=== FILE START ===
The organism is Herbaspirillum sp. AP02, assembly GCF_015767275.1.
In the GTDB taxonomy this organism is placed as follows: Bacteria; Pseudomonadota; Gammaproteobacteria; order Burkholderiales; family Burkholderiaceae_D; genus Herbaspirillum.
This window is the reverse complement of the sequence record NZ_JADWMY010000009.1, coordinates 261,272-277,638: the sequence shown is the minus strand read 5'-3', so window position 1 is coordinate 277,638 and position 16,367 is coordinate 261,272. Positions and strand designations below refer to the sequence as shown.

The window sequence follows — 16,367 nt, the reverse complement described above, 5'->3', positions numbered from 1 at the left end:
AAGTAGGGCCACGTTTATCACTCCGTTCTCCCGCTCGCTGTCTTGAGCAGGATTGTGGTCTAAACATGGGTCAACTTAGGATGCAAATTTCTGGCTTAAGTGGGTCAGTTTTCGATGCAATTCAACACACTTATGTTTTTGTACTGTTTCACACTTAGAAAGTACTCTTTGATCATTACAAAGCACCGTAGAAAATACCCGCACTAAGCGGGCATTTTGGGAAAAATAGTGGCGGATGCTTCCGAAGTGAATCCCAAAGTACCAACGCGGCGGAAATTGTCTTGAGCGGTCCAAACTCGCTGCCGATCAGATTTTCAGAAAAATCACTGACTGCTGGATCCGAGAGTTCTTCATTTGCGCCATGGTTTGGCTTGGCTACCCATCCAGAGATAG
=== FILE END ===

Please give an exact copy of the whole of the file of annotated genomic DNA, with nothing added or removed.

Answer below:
The organism is Herbaspirillum sp. AP02, assembly GCF_015767275.1.
In the GTDB taxonomy this organism is placed as follows: Bacteria; Pseudomonadota; Gammaproteobacteria; order Burkholderiales; family Burkholderiaceae_D; genus Herbaspirillum.
This window is the reverse complement of the sequence record NZ_JADWMY010000009.1, coordinates 261,272-277,638: the sequence shown is the minus strand read 5'-3', so window position 1 is coordinate 277,638 and position 16,367 is coordinate 261,272. Positions and strand designations below refer to the sequence as shown.

The window sequence follows — 16,367 nt, the reverse complement described above, 5'->3', positions numbered from 1 at the left end:
AAGTAGGGCCACGTTTATCACTCCGTTCTCCCGCTCGCTGTCTTGAGCAGGATTGTGGTCTAAACATGGGTCAACTTAGGATGCAAATTTCTGGCTTAAGTGGGTCAGTTTTCGATGCAATTCAACACACTTATGTTTTTGTACTGTTTCACACTTAGAAAGTACTCTTTGATCATTACAAAGCACCGTAGAAAATACCCGCACTAAGCGGGCATTTTGGGAAAAATAGTGGCGGATGCTTCCGAAGTGAATCCCAAAGTACCAACGCGGCGGAAATTGTCTTGAGCGGTCCAAACTCGCTGCCGATCAGATTTTCAGAAAAATCACTGACTGCTGGATCCGAGAGTTCTTCATTTGCGCCATGGTTTGGCTTGGCTACCCATCCAGAGATAG